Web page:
DIY Apple Cider Press

Fashion a DIY apple cider press so you can learn how to make apple cider.

| September/October 2015

  • Pressing cider
    Construct a handmade cider press to make delicious homemade cider.
    Photo by iStockphoto.com/Ron Bailey
  • Cider press
    Be creative and use recycled parts and materials to keep cost low for your custom cider press.
    Photo by Lyndsay Mynatt
  • Evenly spaced screws
    Evenly space screws in a spiraling pattern.
    Photo by Lyndsay Mynatt
  • Two barrels
    Two barrels create an efficient assembly line.
    Photo by Lyndsay Mynatt
  • Metal presser
    A metal plate smaller than the diameter of the barrel presses the cider from the apple mash.
    Photo by Lyndsay Mynatt
  • Motor attachment
    The 1⁄2-hp motor attached by a hinged plate helps avoid damage should something get lodged in the grinder.
    Photo by Lyndsay Mynatt
  • Pressing apples
    A pushstick to keep the apples moving in the hopper is easy enough to make from scrap wood.
    Photo by Lyndsay Mynatt


  • Pressing cider
  • Cider press
  • Evenly spaced screws
  • Two barrels
  • Metal presser
  • Motor attachment
  • Pressing apples

Each fall, we host a cider-pressing event. Crates overflow with crimson-striped, emerald-speckled, golden-laced apples. But the center of attention is not the 2,000 pounds of apples. Stealing the show is a wooden, handcrafted cider press that looks as if it has been transported through history, custom built in 1998 by local woodcrafter Andrew Campbell. Friends and neighbors eagerly gather to help squeeze out the rich, juicy apple cider that will be frozen or fermented for the winter to come. The tradition simply would not be possible without our cider press, around which we create memories and cultivate deeper relationships as one season turns to the next.

A pressing matter

Before explaining the materials, tools, or step-by-step instructions, it is necessary to understand the basic process of the cider press.

Apples are fed into a hopper and pushed into the grinder with a wooden push stick. A set of pulleys powered by a small electric motor drives the grinder, which pulverizes the apples into a mash. The apple mash flows from the grinder box to a wooden barrel. When the barrel is full, it is slid forward underneath the presser. Downward force is applied by turning an acme rod that runs through the presser plate. The pressure is held constant until the juice stops flowing. Conveniently, this is the same amount of time it takes for the grinder to fill the second barrel, and the process continues.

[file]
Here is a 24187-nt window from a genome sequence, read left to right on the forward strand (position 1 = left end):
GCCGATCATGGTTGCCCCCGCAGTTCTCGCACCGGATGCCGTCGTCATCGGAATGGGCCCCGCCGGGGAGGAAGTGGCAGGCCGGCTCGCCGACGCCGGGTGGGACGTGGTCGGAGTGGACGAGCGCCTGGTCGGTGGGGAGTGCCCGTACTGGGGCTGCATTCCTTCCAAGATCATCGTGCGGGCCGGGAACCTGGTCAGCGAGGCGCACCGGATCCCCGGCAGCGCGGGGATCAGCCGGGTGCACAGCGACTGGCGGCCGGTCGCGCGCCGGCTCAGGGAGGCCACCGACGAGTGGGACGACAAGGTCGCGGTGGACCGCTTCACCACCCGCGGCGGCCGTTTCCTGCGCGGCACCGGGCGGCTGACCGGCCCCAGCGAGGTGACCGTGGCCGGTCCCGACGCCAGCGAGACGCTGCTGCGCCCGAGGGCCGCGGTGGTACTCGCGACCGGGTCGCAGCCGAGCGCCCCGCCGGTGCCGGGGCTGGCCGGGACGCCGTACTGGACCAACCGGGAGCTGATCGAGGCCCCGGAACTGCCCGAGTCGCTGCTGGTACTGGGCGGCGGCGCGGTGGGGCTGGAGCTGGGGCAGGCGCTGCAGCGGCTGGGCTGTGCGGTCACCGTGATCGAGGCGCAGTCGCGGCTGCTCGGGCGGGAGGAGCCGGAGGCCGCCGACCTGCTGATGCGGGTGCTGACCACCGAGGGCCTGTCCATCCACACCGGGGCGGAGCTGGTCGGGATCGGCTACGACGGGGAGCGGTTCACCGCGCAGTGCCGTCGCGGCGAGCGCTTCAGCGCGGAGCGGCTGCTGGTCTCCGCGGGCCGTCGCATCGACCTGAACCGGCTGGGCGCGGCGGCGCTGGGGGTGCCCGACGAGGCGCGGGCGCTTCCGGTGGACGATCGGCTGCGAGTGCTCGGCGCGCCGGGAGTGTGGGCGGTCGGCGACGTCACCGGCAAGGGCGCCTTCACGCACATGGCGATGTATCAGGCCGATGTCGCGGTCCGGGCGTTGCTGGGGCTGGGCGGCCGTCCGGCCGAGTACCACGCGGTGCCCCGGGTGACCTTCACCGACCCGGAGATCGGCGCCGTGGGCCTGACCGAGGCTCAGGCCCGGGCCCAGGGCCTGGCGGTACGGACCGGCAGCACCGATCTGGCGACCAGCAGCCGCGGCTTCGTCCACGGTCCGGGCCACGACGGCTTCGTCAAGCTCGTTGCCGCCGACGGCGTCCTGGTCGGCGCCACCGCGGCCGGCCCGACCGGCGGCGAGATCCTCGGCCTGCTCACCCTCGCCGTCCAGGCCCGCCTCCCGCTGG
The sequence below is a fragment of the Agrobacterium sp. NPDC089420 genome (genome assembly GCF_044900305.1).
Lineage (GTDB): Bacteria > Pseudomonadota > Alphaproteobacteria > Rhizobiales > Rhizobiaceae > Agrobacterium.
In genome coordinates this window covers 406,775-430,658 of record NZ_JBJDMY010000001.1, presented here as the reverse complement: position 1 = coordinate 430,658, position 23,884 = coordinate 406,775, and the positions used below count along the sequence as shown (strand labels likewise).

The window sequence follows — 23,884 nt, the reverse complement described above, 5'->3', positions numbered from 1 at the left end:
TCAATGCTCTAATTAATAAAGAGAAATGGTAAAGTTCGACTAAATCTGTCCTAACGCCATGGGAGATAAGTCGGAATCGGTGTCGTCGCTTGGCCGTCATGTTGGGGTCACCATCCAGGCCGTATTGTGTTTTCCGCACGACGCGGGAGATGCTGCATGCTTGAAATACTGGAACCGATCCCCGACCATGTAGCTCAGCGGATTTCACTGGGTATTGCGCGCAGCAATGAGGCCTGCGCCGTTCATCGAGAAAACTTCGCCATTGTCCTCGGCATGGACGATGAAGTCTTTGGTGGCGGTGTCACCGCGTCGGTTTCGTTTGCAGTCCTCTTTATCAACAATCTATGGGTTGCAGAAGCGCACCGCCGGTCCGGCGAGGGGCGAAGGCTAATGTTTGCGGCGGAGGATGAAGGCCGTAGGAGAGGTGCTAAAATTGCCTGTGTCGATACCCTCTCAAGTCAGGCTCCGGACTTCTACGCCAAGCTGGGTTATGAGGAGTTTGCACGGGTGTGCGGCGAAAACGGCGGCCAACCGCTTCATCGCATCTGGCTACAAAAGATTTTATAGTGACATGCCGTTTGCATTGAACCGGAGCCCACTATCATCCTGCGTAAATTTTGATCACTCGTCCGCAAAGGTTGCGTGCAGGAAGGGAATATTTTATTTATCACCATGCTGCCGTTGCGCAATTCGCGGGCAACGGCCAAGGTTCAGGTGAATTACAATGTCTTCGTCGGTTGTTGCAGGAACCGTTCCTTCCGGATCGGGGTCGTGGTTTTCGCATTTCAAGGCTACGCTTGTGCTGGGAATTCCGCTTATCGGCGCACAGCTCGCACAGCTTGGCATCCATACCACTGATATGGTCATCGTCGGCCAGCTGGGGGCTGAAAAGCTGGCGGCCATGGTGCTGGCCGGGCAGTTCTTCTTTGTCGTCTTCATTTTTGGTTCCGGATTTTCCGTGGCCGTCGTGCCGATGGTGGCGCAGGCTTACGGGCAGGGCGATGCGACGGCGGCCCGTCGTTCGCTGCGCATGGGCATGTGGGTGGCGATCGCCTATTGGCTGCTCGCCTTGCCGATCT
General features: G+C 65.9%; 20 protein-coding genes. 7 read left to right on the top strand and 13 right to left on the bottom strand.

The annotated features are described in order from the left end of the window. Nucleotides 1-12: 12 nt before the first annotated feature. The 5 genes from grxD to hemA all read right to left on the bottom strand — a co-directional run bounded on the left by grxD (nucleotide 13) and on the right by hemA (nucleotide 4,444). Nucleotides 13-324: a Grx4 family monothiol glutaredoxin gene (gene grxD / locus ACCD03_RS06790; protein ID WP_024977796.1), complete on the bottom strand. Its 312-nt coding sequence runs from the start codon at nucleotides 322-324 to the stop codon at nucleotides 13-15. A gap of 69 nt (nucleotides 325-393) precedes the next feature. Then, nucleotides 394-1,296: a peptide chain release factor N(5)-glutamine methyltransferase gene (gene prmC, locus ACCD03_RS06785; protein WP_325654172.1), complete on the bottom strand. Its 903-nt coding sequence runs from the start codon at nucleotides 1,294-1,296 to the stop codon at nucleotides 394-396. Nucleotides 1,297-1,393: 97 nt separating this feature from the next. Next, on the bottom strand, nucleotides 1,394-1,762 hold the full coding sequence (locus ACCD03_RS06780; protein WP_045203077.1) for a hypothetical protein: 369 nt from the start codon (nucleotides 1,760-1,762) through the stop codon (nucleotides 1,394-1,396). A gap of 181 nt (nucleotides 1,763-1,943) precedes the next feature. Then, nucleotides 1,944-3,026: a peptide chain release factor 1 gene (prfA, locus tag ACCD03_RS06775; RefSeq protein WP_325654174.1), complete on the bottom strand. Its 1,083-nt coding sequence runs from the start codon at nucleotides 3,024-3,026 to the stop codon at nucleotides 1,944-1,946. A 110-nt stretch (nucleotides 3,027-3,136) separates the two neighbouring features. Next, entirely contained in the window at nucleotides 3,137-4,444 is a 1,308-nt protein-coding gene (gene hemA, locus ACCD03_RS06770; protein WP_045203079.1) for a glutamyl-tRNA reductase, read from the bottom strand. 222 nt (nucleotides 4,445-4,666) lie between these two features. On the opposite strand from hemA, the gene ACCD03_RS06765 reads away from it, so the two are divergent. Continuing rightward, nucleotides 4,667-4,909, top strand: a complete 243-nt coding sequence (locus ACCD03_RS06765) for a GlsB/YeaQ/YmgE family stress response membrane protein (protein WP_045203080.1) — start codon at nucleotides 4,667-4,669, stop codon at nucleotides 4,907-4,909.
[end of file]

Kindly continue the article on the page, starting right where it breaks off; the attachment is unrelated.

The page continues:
A cider press can be constructed in various ways. The following is a description of this particular do-it-yourself model. Materials can be exchanged for similar items you may have on hand to create a comparable result. There are four main parts of the cider press: grinder, frame, presser and electric motor. Tools for the project include an electric saw, driver, drill, hammer and measuring tape. The design requires a familiarity with tools, some building know-how, and the need for some pre-fabricated pieces.



The grinder

The first step is to find a drum for the grinder. This may sound difficult, but you will be surprised at what you can come up with. Our 3-1⁄2-inch diameter drum is from an old Xerox copier. Any metal cylinder with a shaft that rides on bearings will do. Insert screws into the drum in a spiraling pattern, between 1⁄4 and 1⁄2 inch apart, to create teeth to grind the apples. Leave 1⁄2-inch headspace on the cylinder.

The grinder head is then mounted at the bottom of a V-shaped box (the hopper) large enough to hold approximately a gallon of apples. Make the plywood box as wide as the length of your grinder head. Our dimensions are 16-3⁄4-by-13-1⁄2-by-12 inches, with a 4-1⁄2-inch opening at the bottom. The hopper is mounted onto a frame and is easily removable for cleaning and oiling.

www.EasyWoodwork.org
5/15/2018 7:26:47 PM

I used the plans at WWW.EASYWOODWORK.ORG to build my own DIY projects – I highly recommend you visit that website and check their plans out too. They are detailed and super easy to read and understand unlike several others I found online. The amount of plans there is mind-boggling… there’s like 16,000 plans or something like that for tons of different projects. Definitely enough to keep me busy with projects for many more years to come haha Go to WWW.EASYWOODWORK.ORG if you want some additional plans :)






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